Dr Segal is an expert Consultant Cardiologist and Electrophysiologist specialising in managing patients with all types of heart rhythm problems. He offers a range of the latest treatments including:
Catheter ablation, is a treatment that aims to control or correct certain types of abnormally fast heart rhythms. Most episodes of paroxysmal AF are triggered by an extra heartbeat, or ectopic, from just inside one of the pulmonary veins, which carry oxygenated blood from the lungs back to the heart's chamber called the left atrium. Cells just inside the entrances to these veins fire to cause an extra heart beat which triggers AF. A technique called Pulmonary Vein Isolation, or PVI for short, is a commonly performed procedure. It involves the process of creating an electrical barrier around the entrance to the pulmonary veins. If this barrier exists, ectopics from cells inside the veins cannot conduct to the left atrium to cause an episode of AF. The procedure is often carried out under general anaesthesia via small incisions made at the top of the leg . Catheters and other instruments can then be passed through these tubes directly up to the heart via the veins inside the body. An x-ray camera guides this process.
A pacemaker (or artificial pacemaker) is a implanted device that uses electrical impulses, delivered by electrodes contacting the heart muscles, to regulate the beating of the heart. In some cases, it may be beneficial to use Cardiac resynchronisation therapy (CRT), which treats heart failutre with an implantable device similar to a pacemaker. This device uses tiny electrical pulses to both ventricles (lower chambers) of the heart to make them beat together again in a more synchronised pattern.
Cardioversion is a procedure used to treat abnormal heart rhythms (also called cardiac arrhythmias). The most commonly treated arrhythmia is atrial fibrillation. During cardioversion, an electrical "shock" is delivered to the heart to restore its rhythm to a normal pattern. The electrical energy can be delivered externally with electrodes placed on the chest or directly to the heart using paddles on the heart during an open chest surgery. Alternately, the energy can be delivered through the electrodes of a permanently implanted device called an implantable cardioverter defibrillator. If, however, you have ventricular dysynchrony, which means that the two lower chambers of your heart are not beating together and are unable to pump blood to the body effectively, then a cardiac resynchronisation device (CRT) may need to be implanted.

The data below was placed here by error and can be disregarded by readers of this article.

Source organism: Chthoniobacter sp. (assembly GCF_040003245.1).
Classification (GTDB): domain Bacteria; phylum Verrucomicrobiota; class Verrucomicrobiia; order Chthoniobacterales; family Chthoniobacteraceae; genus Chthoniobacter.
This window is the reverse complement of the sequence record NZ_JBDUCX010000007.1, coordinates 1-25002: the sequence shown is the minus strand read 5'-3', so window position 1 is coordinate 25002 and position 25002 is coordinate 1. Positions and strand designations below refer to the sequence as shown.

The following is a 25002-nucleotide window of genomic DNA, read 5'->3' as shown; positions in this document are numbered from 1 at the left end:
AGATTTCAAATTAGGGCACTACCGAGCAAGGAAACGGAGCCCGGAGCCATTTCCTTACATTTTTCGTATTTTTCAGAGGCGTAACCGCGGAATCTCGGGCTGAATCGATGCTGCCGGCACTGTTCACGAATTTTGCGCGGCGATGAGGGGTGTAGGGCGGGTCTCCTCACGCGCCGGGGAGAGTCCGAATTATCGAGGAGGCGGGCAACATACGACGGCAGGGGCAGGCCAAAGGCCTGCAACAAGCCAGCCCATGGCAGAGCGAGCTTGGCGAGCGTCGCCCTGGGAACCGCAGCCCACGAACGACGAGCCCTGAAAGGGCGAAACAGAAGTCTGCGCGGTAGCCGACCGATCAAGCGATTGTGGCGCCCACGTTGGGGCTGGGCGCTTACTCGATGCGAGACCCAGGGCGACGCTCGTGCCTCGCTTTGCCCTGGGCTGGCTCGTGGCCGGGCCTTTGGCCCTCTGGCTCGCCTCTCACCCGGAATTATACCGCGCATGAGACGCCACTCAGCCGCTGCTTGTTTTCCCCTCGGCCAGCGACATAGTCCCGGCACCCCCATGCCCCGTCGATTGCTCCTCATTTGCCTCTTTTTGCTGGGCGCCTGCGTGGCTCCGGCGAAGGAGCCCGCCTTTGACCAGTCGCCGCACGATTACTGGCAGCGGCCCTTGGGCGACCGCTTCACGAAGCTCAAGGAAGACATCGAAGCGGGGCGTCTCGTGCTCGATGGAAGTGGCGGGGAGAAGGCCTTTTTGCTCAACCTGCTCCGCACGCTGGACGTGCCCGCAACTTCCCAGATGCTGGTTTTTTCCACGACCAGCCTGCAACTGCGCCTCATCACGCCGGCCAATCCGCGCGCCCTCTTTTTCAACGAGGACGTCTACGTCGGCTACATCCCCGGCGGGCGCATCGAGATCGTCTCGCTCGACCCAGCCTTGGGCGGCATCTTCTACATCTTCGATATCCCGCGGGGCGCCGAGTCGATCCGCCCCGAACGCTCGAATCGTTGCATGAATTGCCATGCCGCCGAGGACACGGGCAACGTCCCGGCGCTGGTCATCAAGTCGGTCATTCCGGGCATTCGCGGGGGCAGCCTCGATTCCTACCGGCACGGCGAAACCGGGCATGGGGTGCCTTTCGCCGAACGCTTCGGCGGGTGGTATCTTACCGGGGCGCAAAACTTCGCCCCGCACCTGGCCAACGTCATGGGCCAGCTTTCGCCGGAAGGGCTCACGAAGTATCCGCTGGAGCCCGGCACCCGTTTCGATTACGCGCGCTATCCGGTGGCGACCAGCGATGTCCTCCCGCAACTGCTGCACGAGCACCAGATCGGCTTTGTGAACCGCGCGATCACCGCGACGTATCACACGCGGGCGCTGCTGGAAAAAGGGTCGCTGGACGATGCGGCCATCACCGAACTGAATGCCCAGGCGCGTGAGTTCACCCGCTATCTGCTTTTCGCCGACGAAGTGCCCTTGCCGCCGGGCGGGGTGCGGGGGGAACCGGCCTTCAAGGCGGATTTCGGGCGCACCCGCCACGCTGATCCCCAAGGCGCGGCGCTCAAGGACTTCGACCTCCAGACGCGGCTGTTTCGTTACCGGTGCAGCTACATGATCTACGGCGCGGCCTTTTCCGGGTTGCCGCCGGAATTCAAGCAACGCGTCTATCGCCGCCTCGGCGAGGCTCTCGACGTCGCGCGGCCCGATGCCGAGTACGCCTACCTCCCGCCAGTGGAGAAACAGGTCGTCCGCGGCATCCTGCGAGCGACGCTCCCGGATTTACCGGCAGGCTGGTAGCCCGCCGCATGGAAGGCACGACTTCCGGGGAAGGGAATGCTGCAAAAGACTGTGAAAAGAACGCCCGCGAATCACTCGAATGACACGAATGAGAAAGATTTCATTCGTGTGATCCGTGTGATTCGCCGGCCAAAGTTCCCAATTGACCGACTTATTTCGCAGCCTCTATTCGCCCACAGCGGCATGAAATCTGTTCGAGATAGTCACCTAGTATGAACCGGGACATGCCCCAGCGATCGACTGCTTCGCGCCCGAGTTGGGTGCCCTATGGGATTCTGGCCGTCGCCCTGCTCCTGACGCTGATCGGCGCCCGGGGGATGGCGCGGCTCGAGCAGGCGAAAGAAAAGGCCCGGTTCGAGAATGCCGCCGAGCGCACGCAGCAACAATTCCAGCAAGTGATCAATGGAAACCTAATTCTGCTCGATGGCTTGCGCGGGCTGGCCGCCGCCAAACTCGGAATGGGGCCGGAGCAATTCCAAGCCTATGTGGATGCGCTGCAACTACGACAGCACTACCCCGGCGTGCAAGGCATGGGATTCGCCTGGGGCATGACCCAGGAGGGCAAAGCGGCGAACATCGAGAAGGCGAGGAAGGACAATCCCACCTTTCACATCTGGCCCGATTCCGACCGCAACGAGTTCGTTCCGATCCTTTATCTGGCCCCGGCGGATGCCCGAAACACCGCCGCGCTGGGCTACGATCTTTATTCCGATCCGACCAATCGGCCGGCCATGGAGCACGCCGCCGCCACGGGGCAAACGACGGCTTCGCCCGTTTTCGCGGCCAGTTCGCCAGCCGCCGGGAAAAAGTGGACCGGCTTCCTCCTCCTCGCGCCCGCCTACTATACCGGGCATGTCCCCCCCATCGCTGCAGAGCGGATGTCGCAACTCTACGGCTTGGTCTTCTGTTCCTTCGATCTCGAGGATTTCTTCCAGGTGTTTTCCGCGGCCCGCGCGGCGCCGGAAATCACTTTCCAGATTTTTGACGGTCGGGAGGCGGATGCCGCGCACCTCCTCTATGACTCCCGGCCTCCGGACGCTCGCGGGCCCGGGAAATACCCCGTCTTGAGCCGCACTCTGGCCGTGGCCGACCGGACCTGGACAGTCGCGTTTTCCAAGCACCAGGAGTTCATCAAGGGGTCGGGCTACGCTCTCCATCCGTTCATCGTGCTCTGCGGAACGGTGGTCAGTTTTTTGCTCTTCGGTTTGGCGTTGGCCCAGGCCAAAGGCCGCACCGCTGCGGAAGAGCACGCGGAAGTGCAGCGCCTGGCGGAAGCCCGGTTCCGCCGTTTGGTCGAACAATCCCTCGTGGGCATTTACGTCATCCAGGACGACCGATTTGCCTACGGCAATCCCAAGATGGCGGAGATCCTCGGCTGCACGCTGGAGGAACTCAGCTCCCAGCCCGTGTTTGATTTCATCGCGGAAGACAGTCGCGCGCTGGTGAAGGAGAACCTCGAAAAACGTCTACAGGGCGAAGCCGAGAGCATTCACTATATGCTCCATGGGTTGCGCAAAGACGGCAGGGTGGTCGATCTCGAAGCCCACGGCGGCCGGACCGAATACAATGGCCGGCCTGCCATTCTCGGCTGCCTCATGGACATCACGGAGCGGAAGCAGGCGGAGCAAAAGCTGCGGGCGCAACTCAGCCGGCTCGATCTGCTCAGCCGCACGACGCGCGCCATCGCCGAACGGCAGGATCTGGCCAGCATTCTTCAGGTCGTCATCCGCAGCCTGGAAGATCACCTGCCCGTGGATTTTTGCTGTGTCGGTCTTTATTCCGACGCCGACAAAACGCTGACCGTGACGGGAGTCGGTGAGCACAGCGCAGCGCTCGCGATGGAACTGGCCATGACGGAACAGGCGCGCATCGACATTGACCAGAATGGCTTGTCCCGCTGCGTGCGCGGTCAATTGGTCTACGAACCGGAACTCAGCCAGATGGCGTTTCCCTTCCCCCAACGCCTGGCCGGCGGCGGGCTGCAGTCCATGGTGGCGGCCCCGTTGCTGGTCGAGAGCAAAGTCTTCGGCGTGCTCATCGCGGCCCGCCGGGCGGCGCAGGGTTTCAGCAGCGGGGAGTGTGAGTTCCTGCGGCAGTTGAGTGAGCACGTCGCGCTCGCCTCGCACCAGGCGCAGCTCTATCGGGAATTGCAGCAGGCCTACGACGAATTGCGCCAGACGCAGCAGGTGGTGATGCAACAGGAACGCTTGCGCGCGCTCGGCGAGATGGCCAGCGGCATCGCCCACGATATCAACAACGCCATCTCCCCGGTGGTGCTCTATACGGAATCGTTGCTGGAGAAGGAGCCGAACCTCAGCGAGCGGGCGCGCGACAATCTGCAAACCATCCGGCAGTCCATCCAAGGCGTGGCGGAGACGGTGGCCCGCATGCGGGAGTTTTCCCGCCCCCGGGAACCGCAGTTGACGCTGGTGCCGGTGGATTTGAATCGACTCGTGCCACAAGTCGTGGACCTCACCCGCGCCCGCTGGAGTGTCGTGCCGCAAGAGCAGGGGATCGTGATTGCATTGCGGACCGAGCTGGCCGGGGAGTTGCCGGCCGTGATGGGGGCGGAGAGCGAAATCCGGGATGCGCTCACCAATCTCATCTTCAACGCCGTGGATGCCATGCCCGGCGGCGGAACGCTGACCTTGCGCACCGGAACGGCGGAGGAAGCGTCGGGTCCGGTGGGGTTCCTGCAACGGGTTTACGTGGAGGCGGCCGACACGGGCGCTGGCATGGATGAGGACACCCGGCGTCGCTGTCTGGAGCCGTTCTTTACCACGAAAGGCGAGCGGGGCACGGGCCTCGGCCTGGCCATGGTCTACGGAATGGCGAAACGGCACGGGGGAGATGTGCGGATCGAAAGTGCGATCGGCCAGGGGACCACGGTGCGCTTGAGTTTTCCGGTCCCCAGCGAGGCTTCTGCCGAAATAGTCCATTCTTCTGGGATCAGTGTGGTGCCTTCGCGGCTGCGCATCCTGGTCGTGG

Supraventricular tachycardia (SVT) is an abnormally fast heart rate of over 100 heartbeats a minute. SVT usually refers to regular fast heart rhythms, as opposed to AF (atrial fibrillation) which is irregular. There are 3 different types of treatment for SVT. Usually the first first maneouvre to be used is the Valsalva manoeuvre.This is intended to slow down the electrical impulses in the heart by stimulating a nerve called the vagus nerve. The Valsalva manoeuvre usually involves holding your nose, closing your mouth and trying to exhale hard, while straining as if you were on the toilet. There are also anti-arrhythmic drugs such as beta-blockers, verapamil, flecainide etc. However, these have varying side-effects. The third and, most likely, the most successful method is catheter ablation for SVT– Ablation involves a procedure where fine wires are advanced from veins at the top of the leg to the heart. Pacing the heart can then induce SVT. Heat applied from the tip of one of the wires causes a tiny area of localized tissue damage (the tissue is cauterized, or more properly ‘ablated’). This destroys one limb of the abnormal circuit and so cures the arrhythmia.